Lycoming Mall Sales Slow Again | Local Business News

Pensdale, PA — The sale to State College-based developer FamVest, LLC in the Lycoming Mall has been postponed again. The sale was originally expected to be completed by the end of February or early March.

Williamsport/Lycoming Chamber of Commerce Chairman Jason Fink said the sale should be completed by mid-June. Told.

The malls are owned by Mike Cohan under the name of Lycoming Realty Mall Holding, LLC, part of Cohan Retail Investment Group (KRIG) of Great Neck, New York, Cohan owns approximately 50 malls, Notorious for ignoring them.

Recently, KRIG admitted to nonpayment of water and sewerage bills, which could make it difficult to sell the mall. Christine Weigle, executive her director of the Lycoming County Water and Sewer Authority (LCWSA), said Cohan now owes $170,000 in unpaid bills. He recently made a partial payment, but it’s still an “amazing amount,” Weigl said.

Because of this, Weigle said she and her staff have no choice but to begin the process of selling Sheriff, which is scheduled for November. Once that amount is paid to , the potential sale will cease.

Fink says it is in regular contact with the developer, who is aware of the issue, but intends to proceed with the sale nonetheless. He added that there is a tight deadline for buyers in mid-June for financing.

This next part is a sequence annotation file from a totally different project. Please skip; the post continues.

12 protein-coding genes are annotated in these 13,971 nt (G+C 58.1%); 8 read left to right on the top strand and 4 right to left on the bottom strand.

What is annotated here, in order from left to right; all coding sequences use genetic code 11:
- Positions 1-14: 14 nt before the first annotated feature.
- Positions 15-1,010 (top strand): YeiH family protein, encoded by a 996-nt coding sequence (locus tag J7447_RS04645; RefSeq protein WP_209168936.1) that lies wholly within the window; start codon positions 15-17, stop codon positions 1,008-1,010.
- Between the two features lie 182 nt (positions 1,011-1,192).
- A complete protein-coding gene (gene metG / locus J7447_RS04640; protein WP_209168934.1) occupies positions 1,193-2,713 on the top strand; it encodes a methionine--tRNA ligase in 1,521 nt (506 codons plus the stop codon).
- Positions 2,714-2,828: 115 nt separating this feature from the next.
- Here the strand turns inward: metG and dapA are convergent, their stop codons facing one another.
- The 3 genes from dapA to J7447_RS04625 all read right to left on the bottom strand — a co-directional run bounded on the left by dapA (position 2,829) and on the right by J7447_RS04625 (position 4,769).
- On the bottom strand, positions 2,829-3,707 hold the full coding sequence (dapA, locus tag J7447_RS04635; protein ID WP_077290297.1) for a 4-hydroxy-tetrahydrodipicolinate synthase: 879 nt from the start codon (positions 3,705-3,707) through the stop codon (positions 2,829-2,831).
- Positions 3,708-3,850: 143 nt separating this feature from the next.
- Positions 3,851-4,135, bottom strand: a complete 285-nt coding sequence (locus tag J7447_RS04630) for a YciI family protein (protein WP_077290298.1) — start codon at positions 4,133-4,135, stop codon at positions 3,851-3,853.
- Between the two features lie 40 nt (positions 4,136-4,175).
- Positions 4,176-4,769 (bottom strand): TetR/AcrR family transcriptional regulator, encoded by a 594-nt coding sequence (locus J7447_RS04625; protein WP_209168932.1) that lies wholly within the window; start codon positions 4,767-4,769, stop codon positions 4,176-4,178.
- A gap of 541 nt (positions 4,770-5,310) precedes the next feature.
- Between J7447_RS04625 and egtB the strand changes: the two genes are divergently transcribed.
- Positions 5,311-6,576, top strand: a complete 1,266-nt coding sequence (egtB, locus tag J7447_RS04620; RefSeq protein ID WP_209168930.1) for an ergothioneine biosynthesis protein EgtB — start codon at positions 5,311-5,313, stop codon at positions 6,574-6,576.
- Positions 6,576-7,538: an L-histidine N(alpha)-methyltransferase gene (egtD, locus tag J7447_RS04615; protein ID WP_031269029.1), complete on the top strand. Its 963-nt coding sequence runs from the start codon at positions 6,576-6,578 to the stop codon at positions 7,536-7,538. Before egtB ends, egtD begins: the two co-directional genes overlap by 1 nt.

When asked about rumors that Cohan’s alleged lease renewal with Books a Million (BAM) and Burlington Coat Factory last winter may also be causing delays, what did Fink say? A BAM employee said the store renewed its lease months ago.

This isn’t the first time the mall has come close to selling a sheriff. In May 2022, Cohan avoided a Sheriff sale just hours after paying off his $240,000 debt in full. A few years ago, in February 2019, a sheriff’s sale was set for the mall’s nonpayment of water and sewage bills. That sale was also canceled when Cohan made the payment.

Related Documents: Lycoming Mall Avoids Sheriff Sale Again

Weigle said he was positive and hoped the mall sale would go well. “Our hope, of course, is for the mall to be sold to someone involved in the local community,” Weigl said. “All we want to do is see the property repurposed.” is.”

FamVest received $5 million in state funding from the state last year. Redevelopment Assistance Capital Program (RACP) to support the mall’s proposed $15 million purchase cost. The developer also recently purchased land around the mall, including Bush House. Senior Vice President of FamVest He M. Jon Jahanshahi said: They plan to convert the mall property to mixed commercial and residential use.

Related Documents: Plans to redevelop Lycoming Mall and Maynard Street continue

Jahanshahi, who lives in Muncie, did not immediately respond to a reporter’s request for comment.

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